Azacyclopropane, Ethylene imine, Aminoethylene, Azirane, Dimethyleneimine, Dimethylenimine, Ethylimine
|3D model (Jmol)||Interactive image|
|Molar mass||43.07 g·mol−1|
|Appearance||Clear colorless oily liquid|
|Density||0.8321 g/mL 20 °C|
|Melting point||−77.9 °C (−108.2 °F; 195.2 K)|
|Boiling point||56 °C (133 °F; 329 K)|
|Vapor pressure||160 mmHg (20° C)|
|Main hazards||highly flammable, very toxic|
|Flash point||−11 °C (12 °F; 262 K)|
|322 °C (612 °F; 595 K)|
|Lethal dose or concentration (LD, LC):|
LC50 (median concentration)
|250 ppm (rat, 1 hr)
250 ppm (guinea pig, 1 hr)
62 ppm (rat, 4 hr)
223 ppm (mouse, 2 hr)
56 ppm (rat, 2 hr)
2236 ppm (mouse, 10 min)
LCLo (lowest published)
|25 ppm (guinea pig, 8 hr)
56 ppm (rabbit, 2 hr)
|US health exposure limits (NIOSH):|
IDLH (Immediate danger)
|Ca [100 ppm]|
Except where otherwise noted, data are given for materials in their standard state (at 25 °C [77 °F], 100 kPa).
|what is ?)(|
Aziridines are organic compounds containing the aziridine functional group, a three-membered heterocycle with one amine group (-NH-) and two methylene bridges (-CH
2-). The parent compound is aziridine (or ethylene imine), with molecular formula C
- 1 Structure
- 2 Synthesis
- 3 Reactions
- 4 Human toxicology
- 5 See also
- 6 References
The bond angles in aziridine are approximately 60°, considerably less than the normal hydrocarbon bond angle of 109.5°, which results in angle strain as in the comparable cyclopropane and ethylene oxide molecules. A banana bond model explains bonding in such compounds. Aziridine is less basic than acyclic aliphatic amines, with a pKa of 7.9 for the conjugate acid, due to increased s character of the nitrogen free electron pair. Angle strain in aziridine also increases the barrier to nitrogen inversion. This barrier height permits the isolation of separate invertomers, for example the cis and trans invertomers of N-chloro-2-methylaziridine.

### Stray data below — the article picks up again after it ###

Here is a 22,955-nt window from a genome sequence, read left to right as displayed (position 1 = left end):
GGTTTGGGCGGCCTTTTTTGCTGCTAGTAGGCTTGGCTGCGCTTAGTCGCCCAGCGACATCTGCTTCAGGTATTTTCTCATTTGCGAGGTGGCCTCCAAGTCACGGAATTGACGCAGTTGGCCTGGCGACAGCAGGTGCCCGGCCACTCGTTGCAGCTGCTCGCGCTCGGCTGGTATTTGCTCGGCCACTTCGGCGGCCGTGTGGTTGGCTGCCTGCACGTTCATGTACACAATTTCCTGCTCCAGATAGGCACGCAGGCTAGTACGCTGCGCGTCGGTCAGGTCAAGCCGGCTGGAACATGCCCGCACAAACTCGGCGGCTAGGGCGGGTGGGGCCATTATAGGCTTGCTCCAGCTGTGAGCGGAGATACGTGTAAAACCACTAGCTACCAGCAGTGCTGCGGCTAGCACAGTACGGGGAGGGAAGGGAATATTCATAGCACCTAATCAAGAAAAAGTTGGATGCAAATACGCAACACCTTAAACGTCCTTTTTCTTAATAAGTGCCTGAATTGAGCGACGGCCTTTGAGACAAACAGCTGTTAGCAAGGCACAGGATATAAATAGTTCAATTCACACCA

There are several syntheses of aziridines (aziridination).
Cyclization of haloamines and amino alcohols
An amine functional group displaces the adjacent halide in an intramolecular nucleophilic substitution reaction to generate an aziridine. Amino alcohols have the same reactivity, but the hydroxy group must first be converted into a good leaving group. The cyclization of an amino alcohol is called a Wenker synthesis (1935), and that of a haloamine the Gabriel ethylenimine method (1888).
Nitrene addition to alkenes is a well-established method for the synthesis of aziridines. Photolysis or thermolysis of azides are good ways to generate nitrenes. Nitrenes can also be prepared in situ from iodosobenzene diacetate and sulfonamides, or the ethoxycarbonylnitrene from the N-sulfonyloxy precursor.
Unprotected N-H and N-Me aziridines from Mono-, Di-, Tri-, and Tetra-substituted Alkenes (olefins)
In 2014, a new method was described to produce Aziridines By reacting an Alkene (olefin) with O-(2,4-dinitrophenyl)hydroxylamine (DPH) via homogeneous rhodium catalysis, alone. This method is operationally simple (i.e., one-pot) with excellent yield.
Alkene + DPH (in presence of Rhodium catylist) -> Aziridine.
Phe-Aziridine-Me can then undergo a simple ring opening reaction to form dextroamphetamine and levoamphetamine (the two active ingredients in Adderall).
Nucleophilic ring opening
Aziridines are reactive substrates in ring-opening reactions with many nucleophiles due to their ring strain. Alcoholysis and aminolysis are basically the reverse reactions of the cyclizations. Carbon nucleophiles such as organolithium reagents and organocuprates are also effective.
Certain N-substituted azirines with electron withdrawing groups on both carbons form azomethine ylides in an electrocyclic thermal or photochemical ring-opening reaction. These ylides can be trapped with a suitable dipolarophile in a 1,3-dipolar cycloaddition.
This reaction type requires a Lewis acid catalyst such as boron trifluoride. In this way 2-phenyl-N-tosylaziridine reacts with alkynes, nitriles, ketones and alkenes. Certain 1,4-dipoles form from azetidines.